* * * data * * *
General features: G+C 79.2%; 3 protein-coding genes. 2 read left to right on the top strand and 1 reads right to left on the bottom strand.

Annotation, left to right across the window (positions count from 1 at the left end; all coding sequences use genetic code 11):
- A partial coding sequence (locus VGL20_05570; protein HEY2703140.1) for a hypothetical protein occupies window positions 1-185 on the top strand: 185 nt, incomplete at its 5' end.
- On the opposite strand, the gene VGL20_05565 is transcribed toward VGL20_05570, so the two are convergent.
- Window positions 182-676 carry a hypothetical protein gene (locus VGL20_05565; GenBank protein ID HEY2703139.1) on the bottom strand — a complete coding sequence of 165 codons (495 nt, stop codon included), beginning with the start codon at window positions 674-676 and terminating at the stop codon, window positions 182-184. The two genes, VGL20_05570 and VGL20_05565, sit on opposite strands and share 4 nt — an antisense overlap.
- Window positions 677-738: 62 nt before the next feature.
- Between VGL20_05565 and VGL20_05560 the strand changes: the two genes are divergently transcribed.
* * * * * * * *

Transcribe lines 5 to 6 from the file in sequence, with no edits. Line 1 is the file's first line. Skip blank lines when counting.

- Window positions 182-676 carry a hypothetical protein gene (locus VGL20_05565; GenBank protein ID HEY2703139.1) on the bottom strand — a complete coding sequence of 165 codons (495 nt, stop codon included), beginning with the start codon at window positions 674-676 and terminating at the stop codon, window positions 182-184. The two genes, VGL20_05570 and VGL20_05565, sit on opposite strands and share 4 nt — an antisense overlap.
- Window positions 677-738: 62 nt before the next feature.